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Supreme Court Justices Grapple with Emergency Temporary Standard for Workplace Safety

WASHINGTON—With the federal “emergency temporary standard” for COVID-19 workplace safety scheduled to begin on Jan. 10, the Supreme Court heard oral arguments January 7 on whether to issue a stay delaying it from going into effect. 

The standard, issued by the Occupational Safety and Health Administration last Nov. 4, applies to employers with 100 or more workers. It will begin by requiring unvaccinated workers to wear masks on the job, and as of Feb. 9, they will have to either get vaccinated or get regular tests. 

The National Federation of Independent Businesses (NFIB) and the state of Ohio, lead applicants among the 25-odd trade organizations and 27 states challenging the rules, argued that OSHA far overreached its authority in issuing the emergency standard, and that the vaccine-or-test mandate would irreparably damage businesses and is not truly “necessary.” 

Solicitor General Elizabeth B. Prelogar, arguing on behalf of OSHA, countered that COVID-19 is the worst public-health crisis in the last century, and that vaccination is the most effective way to stop the spread of a contagious disease. The Occupational Safety and Health Act of 1970, she added, authorizes the agency to take emergency measures to protect workers from “physically harmful” substances or agents that put them in “grave danger.”

Opponents contend that the 1970 law did not authorize OSHA to create such a far-reaching standard. The agency has never mandated vaccines before, NFIB attorney Scott A. Keller told the Court, and it will affect 1.8 million employers and 84 million workers. He averred that only Congress or the states could order people to undergo a medical procedure, and called the standard a “one-size-fits-all” rule, saying that OSHA should have narrowed it to high-risk industries.

Pressed by Justice Amy Coney Barrett about whether there would be a valid “grave danger” in high-risk occupations such as meatpacking and health care, Keller said there would, but “wherever that line is, this emergency temporary standard is far beyond it.” He argued that OSHA did not have the power to order mandatory testing or masks in the workplace either.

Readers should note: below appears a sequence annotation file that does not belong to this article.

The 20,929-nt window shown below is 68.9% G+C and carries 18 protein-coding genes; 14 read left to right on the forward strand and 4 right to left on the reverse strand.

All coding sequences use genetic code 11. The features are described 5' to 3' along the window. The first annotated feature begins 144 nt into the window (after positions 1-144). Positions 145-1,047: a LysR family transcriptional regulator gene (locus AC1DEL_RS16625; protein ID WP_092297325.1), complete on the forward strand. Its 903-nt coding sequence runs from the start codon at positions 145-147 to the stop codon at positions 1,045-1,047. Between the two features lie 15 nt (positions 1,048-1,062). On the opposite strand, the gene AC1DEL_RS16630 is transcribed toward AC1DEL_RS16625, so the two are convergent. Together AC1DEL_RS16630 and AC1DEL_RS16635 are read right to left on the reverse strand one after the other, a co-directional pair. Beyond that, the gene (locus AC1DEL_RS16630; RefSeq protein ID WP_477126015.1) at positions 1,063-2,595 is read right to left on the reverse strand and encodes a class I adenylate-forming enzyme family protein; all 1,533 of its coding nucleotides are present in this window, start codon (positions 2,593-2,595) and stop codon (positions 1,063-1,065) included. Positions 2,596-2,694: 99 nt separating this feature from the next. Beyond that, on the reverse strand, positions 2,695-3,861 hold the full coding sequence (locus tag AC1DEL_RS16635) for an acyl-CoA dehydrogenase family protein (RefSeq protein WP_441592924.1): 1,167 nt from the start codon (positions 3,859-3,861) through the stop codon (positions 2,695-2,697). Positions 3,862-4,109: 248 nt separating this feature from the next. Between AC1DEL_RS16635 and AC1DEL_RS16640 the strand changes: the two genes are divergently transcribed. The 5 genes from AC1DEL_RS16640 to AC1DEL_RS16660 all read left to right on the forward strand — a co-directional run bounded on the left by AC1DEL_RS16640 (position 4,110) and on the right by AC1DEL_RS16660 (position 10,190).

“COVID is the deadliest pandemic in American history,” Prelogar responded. And there is “overwhelming scientific and medical evidence,” she added, that because of the way the virus is transmitted, workers in enclosed areas where they have no control of social distancing or whether their coworkers are vaccinated are in grave danger of being infected.

The 1970 OSHA law mentions immunization, she said, and the American Rescue Act passed last year appropriates money for the agency to enforce COVID-safety regulations. 

The three more liberal justices emphasized the enormity of the pandemic, while the six more right-wing justices focused more on whether OSHA had the legal power to issue sweeping standards. Justice Samuel Alito wondered whether OSHA was “trying to squeeze an elephant into a mousehole” by regulating COVID as a workplace danger when it is widespread everywhere. OSHA’s mandate is workplace safety, he said, but workers stay vaccinated when they leave the job.

Justice Neil Gorsuch expressed similar sentiments, and asked why OSHA hasn’t mandated polio or flu vaccines. Virtually all workers are vaccinated against polio, Prelogar said, and influenza is not anywhere near as dangerous as COVID — but things would be different if the nation was faced with “another 1918.”

“This is not a workplace danger,” Ohio Solicitor General Benjamin N. Flowers told the Court. Asked by Justice Elena Kagan if he knew of any workplace that hadn’t been transformed by the pandemic over the past two years, he answered that COVID does not originate in the workplace, and the risk comes from contact with other people.